However, when I do actually say no they just nod as if I said yes, so what's the point?

                1. re: blackpippi

                  I love letting my server know this is my first time there, if it is. I feel it as an ice breaker and it makes you more vulnerable so if it's a good server, they will take you under their wings and guide you. Maybe give you some knowledge they wouldn't ordinarily volunteer if you had just said yes I've been here before. I've experienced it myself before to know.

                2. re: monavano

                  "Yes, I've eaten here before but my partner wanted to dine here" would be an interesting way to answer.

                3. re: waitress

                  There are folks who don't know how a menu works but I would prefer "Do you have any questions?" instead.

                  1. re: waitress

                    Yes because when a bottle isn't to your liking it's exclusively an employee's fault. Faultless logic.

                    1. re: bonesplosion

                      I thought Faultless was a brand of spray ironing starch. not logic.

                  2. I don't want to sound like a wet blanket, fraff (!), but I wonder if the opinions you're soliciting wouldn't find a more revealing and popular forum somewhere else on CH. Restaurant customs are different throughout the US and the world, and I for my part would appreciate hearing from diners everywhere about what annoys them -not only what prickly Manhattanites think.
                    ("Tap or sparkling?")

                    EDIT: It's hard to believe this subject hasn't been raised before.

                    1 Reply
                    1. re: Phil Ogelos

                      It has been http://chowhound.chow.com/topics/286424. I'm sure there are others, but that was the first I found.

                    2. Tiny water glasses and not replacing used utensils.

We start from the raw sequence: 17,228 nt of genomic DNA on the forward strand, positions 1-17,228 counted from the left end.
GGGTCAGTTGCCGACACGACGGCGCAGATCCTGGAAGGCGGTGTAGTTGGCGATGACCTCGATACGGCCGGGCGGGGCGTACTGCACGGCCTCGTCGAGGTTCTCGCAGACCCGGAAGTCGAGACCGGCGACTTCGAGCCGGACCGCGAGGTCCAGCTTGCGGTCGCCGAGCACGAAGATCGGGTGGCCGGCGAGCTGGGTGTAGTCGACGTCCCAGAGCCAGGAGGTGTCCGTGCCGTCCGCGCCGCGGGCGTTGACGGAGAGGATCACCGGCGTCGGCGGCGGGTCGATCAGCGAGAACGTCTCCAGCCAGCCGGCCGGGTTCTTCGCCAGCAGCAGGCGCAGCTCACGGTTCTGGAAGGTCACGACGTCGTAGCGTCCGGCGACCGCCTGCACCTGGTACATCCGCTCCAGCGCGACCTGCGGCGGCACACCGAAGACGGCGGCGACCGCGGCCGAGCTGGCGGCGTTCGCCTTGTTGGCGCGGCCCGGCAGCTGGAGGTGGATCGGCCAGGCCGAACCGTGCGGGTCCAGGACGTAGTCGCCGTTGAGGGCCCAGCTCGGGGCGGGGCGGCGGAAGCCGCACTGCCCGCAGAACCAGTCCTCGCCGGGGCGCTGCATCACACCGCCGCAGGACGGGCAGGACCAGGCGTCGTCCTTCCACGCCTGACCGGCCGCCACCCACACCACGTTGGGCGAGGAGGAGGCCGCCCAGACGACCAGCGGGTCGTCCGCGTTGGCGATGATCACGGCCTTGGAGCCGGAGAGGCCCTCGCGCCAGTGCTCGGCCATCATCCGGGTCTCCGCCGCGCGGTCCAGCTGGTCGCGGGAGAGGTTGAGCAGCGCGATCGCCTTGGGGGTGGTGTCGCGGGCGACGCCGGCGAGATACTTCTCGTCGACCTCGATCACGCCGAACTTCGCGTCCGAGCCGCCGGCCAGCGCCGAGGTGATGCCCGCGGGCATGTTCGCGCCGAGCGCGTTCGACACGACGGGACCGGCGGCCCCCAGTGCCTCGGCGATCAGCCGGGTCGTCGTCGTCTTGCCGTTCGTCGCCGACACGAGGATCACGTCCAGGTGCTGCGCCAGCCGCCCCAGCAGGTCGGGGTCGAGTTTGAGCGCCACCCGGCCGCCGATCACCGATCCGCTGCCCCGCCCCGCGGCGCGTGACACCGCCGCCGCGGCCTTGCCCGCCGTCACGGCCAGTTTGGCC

2 Replies
                      1. re: viperlush

                        I feel like water should always be served with a pitcher. I drink a lot of water and am always trying to steal the unused waters of those around.

                        1. re: melpy

                          That's one of my favourite things about eating at our usual Korean BBQ place - they bring me a cute little water pitcher that is a little more than I need for the entire meal - so civilized! And I loved it in Paris when they started up the "drink our tap water" campaign and all the restaurants were given water pitchers to serve their customers (order une carafe d'eau).

                      2. Not offering a second drink. Dude, that'll increase your tip! I do however live in Latter Day Saints territory. Maybe some naive LDS servers think I'm going to go from zero to falling down drunk if I have two glasses of wine. ;-)

                        3 Replies
                        1. re: UTgal

                          DH just complained about this after a lunch on Saturday.
                          He goes through a lot of iced tea or diet coke, so servers who stay on top of things get a better tip.
                          Our server seemed in a bit of a dour mood, too. DH tipped 15% which is extremely rare for us.

                          1. re: UTgal

                            Servers that comment on the amount I am drinking whether it be water or an alcoholic drink. Two glasses of wine (heck even three) when I am walking home is nothing worth commenting on.

                            1. re: cleobeach

                              We live right around the corner of a really nice place. I once told the waiter (only semi-joking) "I could crawl home if I needed to" (we had walked there anyway--no way I'd pay for a valet for there).